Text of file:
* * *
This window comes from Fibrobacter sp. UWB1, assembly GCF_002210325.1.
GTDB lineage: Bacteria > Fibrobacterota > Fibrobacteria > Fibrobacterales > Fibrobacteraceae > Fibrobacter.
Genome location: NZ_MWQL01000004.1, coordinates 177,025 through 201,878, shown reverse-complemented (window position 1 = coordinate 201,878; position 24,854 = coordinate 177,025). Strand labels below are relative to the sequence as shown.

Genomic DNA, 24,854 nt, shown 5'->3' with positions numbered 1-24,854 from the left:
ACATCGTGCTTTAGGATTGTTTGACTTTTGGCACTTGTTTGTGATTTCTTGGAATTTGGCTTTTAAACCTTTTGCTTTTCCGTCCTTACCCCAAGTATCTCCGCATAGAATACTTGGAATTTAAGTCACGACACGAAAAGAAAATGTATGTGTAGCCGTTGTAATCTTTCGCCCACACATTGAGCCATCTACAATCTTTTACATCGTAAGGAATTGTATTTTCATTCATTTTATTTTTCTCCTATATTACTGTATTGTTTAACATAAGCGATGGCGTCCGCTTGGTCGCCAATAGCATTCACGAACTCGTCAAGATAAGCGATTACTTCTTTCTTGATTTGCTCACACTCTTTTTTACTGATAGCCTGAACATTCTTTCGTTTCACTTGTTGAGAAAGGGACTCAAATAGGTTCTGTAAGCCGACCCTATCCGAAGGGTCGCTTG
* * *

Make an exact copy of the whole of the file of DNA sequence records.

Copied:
This window comes from Fibrobacter sp. UWB1, assembly GCF_002210325.1.
GTDB lineage: Bacteria > Fibrobacterota > Fibrobacteria > Fibrobacterales > Fibrobacteraceae > Fibrobacter.
Genome location: NZ_MWQL01000004.1, coordinates 177,025 through 201,878, shown reverse-complemented (window position 1 = coordinate 201,878; position 24,854 = coordinate 177,025). Strand labels below are relative to the sequence as shown.

Genomic DNA, 24,854 nt, shown 5'->3' with positions numbered 1-24,854 from the left:
ACATCGTGCTTTAGGATTGTTTGACTTTTGGCACTTGTTTGTGATTTCTTGGAATTTGGCTTTTAAACCTTTTGCTTTTCCGTCCTTACCCCAAGTATCTCCGCATAGAATACTTGGAATTTAAGTCACGACACGAAAAGAAAATGTATGTGTAGCCGTTGTAATCTTTCGCCCACACATTGAGCCATCTACAATCTTTTACATCGTAAGGAATTGTATTTTCATTCATTTTATTTTTCTCCTATATTACTGTATTGTTTAACATAAGCGATGGCGTCCGCTTGGTCGCCAATAGCATTCACGAACTCGTCAAGATAAGCGATTACTTCTTTCTTGATTTGCTCACACTCTTTTTTACTGATAGCCTGAACATTCTTTCGTTTCACTTGTTGAGAAAGGGACTCAAATAGGTTCTGTAAGCCGACCCTATCCGAAGGGTCGCTTG